One of the fundamental problems with government tax and spend is the disjoint between the two. And the disjoint is especially severe in our own minds.
Now this is just a hypothetical example, you understand, but say we got approached by some plausible looking guy who promised us a whole load of extra goodies without any significant cost to ourselves. Schools, hospitals, more Bobbies On The Beat... sounds pretty good, huh? Beats the hell out of Tescos, who will only supply us with more ready-meals and booze if we pay cash on the nail.
So where do we reckon the money will come from?
Well, maybe we think it won't cost very much. Everyone knows government is wildly inefficient - those extremists at the TaxPayers' Alliance reckon there's now £100 bn pa of pure waste. Surely the New Guy will simply reorganise some stuff, eliminate all that red tape and inefficiency, and get much more bang for our buck. Yes, yes - there won't be any cost. Hurrah.
Hmm. But didn't The Old Guy promise precisely that when he was The New Guy...
Or - of course! - you'll like this - the New Guy will pull The Magic Levers so unforgivably neglected by the Old Guy, and the pie will inflate. All those extra goodies will cost more, sure, but the money will come from A Bigger Pie, so nobody will be any worse off. Hurrah.
Yeah. But didn't The Old Guy promise precisely that when he was The New Guy...
Ah yes! Someone else will pay. Taxes will be increased for The Undeserving Rich, and Big Business, and Foreigners... but they won't be increased for Hardworking Families like us.
Well, look, what with plague hospitals, dumb-down schools, killers roaming every street - It's Time For Change. So let's give The New Guy a chance. He says he won't increase tax, and...
Do we actually think like this? Or is it that we don't really think about tax and spend at all? We just don't make the connection because, unlike our trips to Tesco, the goods we get from the government are totally detached from their cost. We don't have the relevant information, and we're not confronted with meaningful "signals".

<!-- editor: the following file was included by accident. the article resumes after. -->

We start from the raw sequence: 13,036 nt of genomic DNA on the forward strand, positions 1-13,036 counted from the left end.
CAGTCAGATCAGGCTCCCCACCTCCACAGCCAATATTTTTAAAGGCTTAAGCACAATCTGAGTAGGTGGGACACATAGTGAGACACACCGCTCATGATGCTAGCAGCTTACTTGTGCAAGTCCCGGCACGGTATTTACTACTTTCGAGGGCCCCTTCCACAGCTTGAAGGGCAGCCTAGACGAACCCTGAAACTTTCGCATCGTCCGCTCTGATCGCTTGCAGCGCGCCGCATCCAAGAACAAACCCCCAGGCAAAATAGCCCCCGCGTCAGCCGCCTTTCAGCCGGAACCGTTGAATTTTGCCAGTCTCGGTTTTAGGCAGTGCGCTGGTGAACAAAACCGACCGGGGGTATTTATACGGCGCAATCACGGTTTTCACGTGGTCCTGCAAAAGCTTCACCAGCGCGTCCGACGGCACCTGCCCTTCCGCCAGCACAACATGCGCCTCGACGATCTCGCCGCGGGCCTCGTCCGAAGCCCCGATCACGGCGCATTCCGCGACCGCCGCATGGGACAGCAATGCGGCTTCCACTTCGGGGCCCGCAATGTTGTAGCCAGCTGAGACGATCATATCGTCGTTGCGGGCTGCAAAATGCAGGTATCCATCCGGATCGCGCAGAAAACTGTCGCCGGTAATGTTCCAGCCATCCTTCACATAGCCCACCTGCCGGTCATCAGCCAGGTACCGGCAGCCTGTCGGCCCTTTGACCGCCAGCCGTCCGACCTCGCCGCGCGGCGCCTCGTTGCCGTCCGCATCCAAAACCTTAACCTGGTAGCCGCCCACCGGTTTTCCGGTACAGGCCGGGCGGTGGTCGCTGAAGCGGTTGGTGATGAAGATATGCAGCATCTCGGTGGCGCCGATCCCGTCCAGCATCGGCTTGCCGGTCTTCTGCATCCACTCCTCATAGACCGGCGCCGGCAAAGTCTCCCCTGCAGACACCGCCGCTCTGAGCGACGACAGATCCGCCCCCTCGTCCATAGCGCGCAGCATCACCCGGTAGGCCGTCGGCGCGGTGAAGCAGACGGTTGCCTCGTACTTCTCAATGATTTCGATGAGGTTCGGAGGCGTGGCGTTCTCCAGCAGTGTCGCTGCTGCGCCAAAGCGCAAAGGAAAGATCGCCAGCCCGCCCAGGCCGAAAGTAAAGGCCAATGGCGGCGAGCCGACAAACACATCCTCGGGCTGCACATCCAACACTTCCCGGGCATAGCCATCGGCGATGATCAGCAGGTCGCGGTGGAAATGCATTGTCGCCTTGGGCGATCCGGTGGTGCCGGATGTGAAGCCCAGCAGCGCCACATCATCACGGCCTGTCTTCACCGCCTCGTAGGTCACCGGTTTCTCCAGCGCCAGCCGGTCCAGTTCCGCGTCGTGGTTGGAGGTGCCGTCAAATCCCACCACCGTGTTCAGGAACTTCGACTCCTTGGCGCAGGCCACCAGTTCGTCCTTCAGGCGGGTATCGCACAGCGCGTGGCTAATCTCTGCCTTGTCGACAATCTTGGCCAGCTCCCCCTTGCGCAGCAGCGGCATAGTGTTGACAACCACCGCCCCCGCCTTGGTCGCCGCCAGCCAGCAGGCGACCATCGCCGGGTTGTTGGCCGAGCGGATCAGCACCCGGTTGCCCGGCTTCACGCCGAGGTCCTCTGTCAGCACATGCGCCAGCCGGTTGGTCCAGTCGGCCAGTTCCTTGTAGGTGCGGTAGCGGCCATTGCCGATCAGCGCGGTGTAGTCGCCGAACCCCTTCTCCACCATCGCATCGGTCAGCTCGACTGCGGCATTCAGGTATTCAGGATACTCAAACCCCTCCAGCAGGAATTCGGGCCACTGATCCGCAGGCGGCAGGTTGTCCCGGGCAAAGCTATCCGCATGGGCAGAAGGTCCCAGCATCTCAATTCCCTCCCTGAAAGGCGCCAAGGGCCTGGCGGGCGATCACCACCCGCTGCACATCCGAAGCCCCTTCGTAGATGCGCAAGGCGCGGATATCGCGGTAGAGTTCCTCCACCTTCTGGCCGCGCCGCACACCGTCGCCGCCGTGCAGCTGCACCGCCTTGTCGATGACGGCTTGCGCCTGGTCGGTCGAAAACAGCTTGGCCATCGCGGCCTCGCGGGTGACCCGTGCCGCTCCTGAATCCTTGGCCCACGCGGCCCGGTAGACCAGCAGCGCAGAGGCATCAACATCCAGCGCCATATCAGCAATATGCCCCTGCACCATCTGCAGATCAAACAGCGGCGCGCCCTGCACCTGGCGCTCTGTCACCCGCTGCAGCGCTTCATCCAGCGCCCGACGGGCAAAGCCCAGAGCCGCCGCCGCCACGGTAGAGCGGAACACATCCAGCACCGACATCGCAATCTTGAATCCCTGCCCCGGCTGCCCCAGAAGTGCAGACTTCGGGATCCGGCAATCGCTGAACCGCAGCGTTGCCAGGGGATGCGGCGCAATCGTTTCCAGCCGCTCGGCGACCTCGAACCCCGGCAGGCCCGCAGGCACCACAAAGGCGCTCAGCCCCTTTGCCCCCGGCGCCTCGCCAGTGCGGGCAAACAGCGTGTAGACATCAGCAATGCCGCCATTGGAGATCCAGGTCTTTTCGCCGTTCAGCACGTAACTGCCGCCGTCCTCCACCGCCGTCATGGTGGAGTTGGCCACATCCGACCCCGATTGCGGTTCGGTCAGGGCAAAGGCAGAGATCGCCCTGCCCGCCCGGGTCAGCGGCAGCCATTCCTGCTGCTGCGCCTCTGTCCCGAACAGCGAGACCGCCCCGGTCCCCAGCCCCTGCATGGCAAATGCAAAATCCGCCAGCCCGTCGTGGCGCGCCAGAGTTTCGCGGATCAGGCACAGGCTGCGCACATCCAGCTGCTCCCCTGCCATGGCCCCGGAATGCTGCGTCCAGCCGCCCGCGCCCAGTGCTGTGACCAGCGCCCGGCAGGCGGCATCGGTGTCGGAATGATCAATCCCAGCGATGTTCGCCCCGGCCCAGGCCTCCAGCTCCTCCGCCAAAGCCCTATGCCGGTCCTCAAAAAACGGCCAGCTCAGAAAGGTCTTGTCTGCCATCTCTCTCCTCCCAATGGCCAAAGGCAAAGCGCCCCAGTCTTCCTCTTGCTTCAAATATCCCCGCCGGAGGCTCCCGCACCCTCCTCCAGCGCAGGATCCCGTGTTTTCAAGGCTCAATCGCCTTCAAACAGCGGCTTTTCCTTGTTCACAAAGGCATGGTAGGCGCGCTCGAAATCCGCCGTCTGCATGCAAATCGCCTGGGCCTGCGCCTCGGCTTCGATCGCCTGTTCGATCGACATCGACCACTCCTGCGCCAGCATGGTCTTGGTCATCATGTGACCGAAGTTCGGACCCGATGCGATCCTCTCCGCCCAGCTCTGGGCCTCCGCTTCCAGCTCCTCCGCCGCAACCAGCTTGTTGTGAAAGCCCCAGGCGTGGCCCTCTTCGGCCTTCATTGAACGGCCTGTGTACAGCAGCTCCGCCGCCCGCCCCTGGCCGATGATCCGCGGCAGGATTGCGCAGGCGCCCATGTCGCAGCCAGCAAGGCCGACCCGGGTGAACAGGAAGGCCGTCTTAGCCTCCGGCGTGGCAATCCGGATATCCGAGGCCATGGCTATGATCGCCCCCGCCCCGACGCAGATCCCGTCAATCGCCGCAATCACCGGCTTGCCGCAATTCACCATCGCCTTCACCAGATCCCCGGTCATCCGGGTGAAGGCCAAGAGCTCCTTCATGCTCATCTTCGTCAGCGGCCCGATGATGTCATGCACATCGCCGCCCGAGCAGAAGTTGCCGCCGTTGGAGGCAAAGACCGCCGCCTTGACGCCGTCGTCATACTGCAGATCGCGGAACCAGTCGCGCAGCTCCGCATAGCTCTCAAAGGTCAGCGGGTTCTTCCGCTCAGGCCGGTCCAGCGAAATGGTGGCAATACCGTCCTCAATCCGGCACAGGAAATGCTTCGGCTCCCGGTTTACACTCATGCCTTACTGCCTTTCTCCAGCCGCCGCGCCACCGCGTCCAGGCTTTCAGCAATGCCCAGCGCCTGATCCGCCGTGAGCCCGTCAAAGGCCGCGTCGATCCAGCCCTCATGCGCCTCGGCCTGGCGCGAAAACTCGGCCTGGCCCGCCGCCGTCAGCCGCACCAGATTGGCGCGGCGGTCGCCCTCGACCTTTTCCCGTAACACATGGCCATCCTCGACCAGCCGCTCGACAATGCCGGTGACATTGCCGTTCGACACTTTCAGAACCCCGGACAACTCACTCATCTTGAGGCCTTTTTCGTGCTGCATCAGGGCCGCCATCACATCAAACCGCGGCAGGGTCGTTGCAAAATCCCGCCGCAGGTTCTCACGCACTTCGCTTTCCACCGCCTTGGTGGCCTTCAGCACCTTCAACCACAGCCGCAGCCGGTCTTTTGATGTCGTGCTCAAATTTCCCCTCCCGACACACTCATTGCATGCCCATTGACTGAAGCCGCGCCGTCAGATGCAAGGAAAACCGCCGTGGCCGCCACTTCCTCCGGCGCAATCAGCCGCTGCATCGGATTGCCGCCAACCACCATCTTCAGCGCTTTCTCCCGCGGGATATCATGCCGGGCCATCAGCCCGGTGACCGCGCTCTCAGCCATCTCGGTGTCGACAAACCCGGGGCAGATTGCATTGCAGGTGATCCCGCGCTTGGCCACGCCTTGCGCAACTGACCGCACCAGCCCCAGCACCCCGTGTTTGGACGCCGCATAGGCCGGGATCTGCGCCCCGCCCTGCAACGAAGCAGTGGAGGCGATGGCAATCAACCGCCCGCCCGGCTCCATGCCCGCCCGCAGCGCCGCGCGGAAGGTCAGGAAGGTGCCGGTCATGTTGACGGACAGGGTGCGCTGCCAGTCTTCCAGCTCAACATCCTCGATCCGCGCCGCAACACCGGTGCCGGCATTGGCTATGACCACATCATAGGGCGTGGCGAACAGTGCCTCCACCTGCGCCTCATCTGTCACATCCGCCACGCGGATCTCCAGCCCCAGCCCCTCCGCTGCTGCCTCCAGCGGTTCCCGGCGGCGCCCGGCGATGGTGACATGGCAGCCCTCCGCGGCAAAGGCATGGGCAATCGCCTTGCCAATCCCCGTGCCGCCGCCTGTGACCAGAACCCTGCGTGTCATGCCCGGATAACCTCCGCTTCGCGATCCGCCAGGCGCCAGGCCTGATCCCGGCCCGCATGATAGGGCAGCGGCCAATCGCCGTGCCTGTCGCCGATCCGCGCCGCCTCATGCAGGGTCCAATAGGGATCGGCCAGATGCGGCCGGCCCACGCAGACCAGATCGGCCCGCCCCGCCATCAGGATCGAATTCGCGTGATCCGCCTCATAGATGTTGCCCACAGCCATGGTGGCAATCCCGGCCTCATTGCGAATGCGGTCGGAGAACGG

So instead, we blunder around in semi-darkness , always impotently furious about the state of our public services, and sometimes furious about the burden of taxation.
And suddenly Tax Fury is back. Three years ago on the doorsteps you couldn't give it away. But this morning the papers are full of it:
- Labour's tax on drivers up £600 a year (Telegraph) - the AA calculates Labour has increased the annual tax on motoring has to £1800 pa; roads are a perfect example of the tax and spend disjoint, and Prof Stephen Glaister, the newly appointed director of the RAC Foundation, says: "There is no logic behind the fact that the Government now spends far less on roads than it collects in motoring taxes. In the 1970s they were in balance, but tax revenues have grown in line with road use, while spend on provision has fallen. Road users must expect to pay for such environmental and other damages as they cause to others: and they do. But this does not account for the imbalance. It is not reasonable that roads have become treated as a ready source of funds for all the Government's activities."
- TAXED TO THE LIMIT (Express) - cabinet "colleagues" have warned Gordo he's got to cut taxes; former Cabinet Minister Charles Clarke "condemned excessive stealth taxation and waste. He said the Government needed to “reduce our profligate and bureaucracy-promoting public administration”. Taxes and other local and national Government charges should “relate more closely to expenditure." It's that disjoint problem again.
- Broke Britain: How soaring bills have left cash-strapped families with less to spend than for 17 years (Mail) - "Soaring prices, stagnant earnings and Gordon Brown's stealth taxes are combining to squeeze our standard of living - and the electorate sent Gordon Brown a signal last Thursday that it has had enough."
(Yes, OK, the Grauniad and the Independent prefer other stories such as how Boris will fail as London Mayor, and how the Tories are gloating. But since their joint circulation is about 27 and falling, we can pass on).
The fury is back alright. But for us zealots, the question remains - how do we break the disjoint between tax and spend? And how do we get the next Tory government to go beyond talk about cutting waste and growing pies? How do we get them to break up central government and re-establish a link between service and cost?
PS The chart shows how the tax burden has increased under Labour: between 1997-98 and 2007-08, it soared by over 70% in cash terms, and 50% in real terms (deflated by the government's preferred CPI measure of inflation).